After the coup of August 18, 2020 in Mali, the newsroom of Studio Tamani, the radio program of Fondation Hirondelle and URTEL in Mali, evaluates its action in covering these events. Martin Faye, Fondation Hirondelle's Representative in Mali, explains the challenges and measures taken to enable the editorial team to do its work on the spot, in this explosive context.
"Everyone agrees that as soon as a crisis breaks out, people turn to the media to find out exactly what is happening. And in this area, radio is the most listened-to here, because it is the most immediate, the fastest and also the most emotional medium. In any case, it is the media that people first turn to in a crisis.
Fondation Hirondelle is a Swiss organization created in 1995, which provides information to populations confronted with crises, to empower them in their daily lives and as citizens. Studio Tamani, created in 2013 by Fondation Hirondelle and URTEL (Union des radios et télévisions libres du Mali), broadcasts a daily radio program from Bamako, currently relayed by 85 partner radios in all regions of Mali. The editorial staff, composed solely of young Malian journalists, produces newspapers in 5 languages (Bambara, Tamashek, Sonrhaï, French, Poular), and also deals in magazines and debates with the problems of this country in crisis for nearly ten years.
The fire had been smouldering for several weeks and the coup d'état of August 19 was in a way the culmination of protest movements against the ruling power. From the outset, the leaders of the protest demanded the resignation of President Ibrahim Boubacar Keita.
At Fondation Hirondelle, the evaluation is part of the editorial chain. Was Studio Tamani neutral in its coverage of the coup? Simple observer of the facts reported? Was it concerned about the interest of the population? Verifying all information from all available and credible sources? Was it present on the ground despite the risks of violence?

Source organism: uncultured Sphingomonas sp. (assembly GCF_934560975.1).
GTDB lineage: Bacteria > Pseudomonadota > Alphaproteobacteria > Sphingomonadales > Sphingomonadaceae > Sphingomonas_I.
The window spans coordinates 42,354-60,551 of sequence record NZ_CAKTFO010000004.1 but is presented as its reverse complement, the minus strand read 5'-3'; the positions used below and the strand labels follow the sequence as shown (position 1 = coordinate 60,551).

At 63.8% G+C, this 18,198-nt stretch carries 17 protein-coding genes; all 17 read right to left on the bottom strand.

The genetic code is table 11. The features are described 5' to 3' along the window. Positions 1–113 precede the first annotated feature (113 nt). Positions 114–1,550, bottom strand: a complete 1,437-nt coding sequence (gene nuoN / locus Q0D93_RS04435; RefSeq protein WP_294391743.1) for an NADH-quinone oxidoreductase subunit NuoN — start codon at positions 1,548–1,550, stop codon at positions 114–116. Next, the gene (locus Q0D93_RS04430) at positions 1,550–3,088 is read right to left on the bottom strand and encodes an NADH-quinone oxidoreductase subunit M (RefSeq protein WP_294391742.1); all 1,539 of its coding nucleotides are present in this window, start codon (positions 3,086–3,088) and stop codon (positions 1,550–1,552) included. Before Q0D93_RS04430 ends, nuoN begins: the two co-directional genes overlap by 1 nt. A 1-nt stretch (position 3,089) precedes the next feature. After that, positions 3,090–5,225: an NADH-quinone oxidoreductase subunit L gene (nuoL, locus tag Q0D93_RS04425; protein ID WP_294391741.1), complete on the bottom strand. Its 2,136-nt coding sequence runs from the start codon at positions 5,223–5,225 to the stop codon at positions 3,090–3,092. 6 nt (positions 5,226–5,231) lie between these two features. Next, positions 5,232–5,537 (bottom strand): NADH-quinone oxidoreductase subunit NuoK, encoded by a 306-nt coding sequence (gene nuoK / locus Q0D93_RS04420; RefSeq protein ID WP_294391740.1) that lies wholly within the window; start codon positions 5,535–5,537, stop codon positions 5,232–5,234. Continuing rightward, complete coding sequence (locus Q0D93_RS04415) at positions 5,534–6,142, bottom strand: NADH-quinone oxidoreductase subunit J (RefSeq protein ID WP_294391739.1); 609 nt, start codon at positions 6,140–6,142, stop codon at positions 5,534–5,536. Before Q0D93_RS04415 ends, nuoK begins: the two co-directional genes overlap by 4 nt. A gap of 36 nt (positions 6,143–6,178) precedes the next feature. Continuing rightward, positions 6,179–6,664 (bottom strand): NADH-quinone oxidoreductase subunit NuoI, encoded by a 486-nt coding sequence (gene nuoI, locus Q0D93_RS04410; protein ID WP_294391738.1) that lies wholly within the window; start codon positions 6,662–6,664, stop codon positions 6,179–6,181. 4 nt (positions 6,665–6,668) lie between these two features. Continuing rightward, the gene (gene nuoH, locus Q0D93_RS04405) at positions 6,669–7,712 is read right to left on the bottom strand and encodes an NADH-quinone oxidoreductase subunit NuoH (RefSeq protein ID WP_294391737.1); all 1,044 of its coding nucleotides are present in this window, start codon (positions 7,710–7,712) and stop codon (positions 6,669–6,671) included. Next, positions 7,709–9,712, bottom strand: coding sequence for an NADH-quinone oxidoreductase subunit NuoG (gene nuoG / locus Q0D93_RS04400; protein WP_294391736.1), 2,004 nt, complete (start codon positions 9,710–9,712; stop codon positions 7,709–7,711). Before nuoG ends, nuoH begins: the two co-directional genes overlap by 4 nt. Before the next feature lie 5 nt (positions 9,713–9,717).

It must be emphasized that for security reasons, non-essential personnel were asked to return home. Out of a staff of 45 people from all services, about ten journalists stayed to ensure a special edition in two languages, French and Bambara, from 5:00 pm to 7:00 pm. The experience of the last few weeks has shown that when there is a big demonstration, the Malian capital is cut in two. It is difficult, if not impossible, to go from one bank to the other of the Djoliba River which cuts the city in two. It is therefore necessary to anticipate this foreseeable blockage, but the journalists who return home must make themselves available and contribute to the production of remote elements at the editor's request. A lesson learned from the contingency measures taken against Covid-19. The entire newsroom is equipped to conduct a remote interview, write a text, edit a sound and send it for broadcast.
This device was very useful for the Special Morning of the following day, August 19. This is how the editorial staff managed to deal with the events that took place during the night, especially the declaration on television of President IBK announcing his resignation, and a few hours later the first proclamation of the officers, confirming the military coup d'état.
Studio Tamani's reactivity was not limited to radio programs. The 2.0 dimension was taken into account. The website was regularly updated. Posts were published on the Facebook page and tweets were posted on Studio Tamani's Twitter feed as news became available.
At the end of the day, on August 18th, an appreciation from a web user showed us that we had fulfilled our mission: "Studio Tamani, unbiased information in real time".
Martin Faye, Representative of Fondation Hirondelle in Mali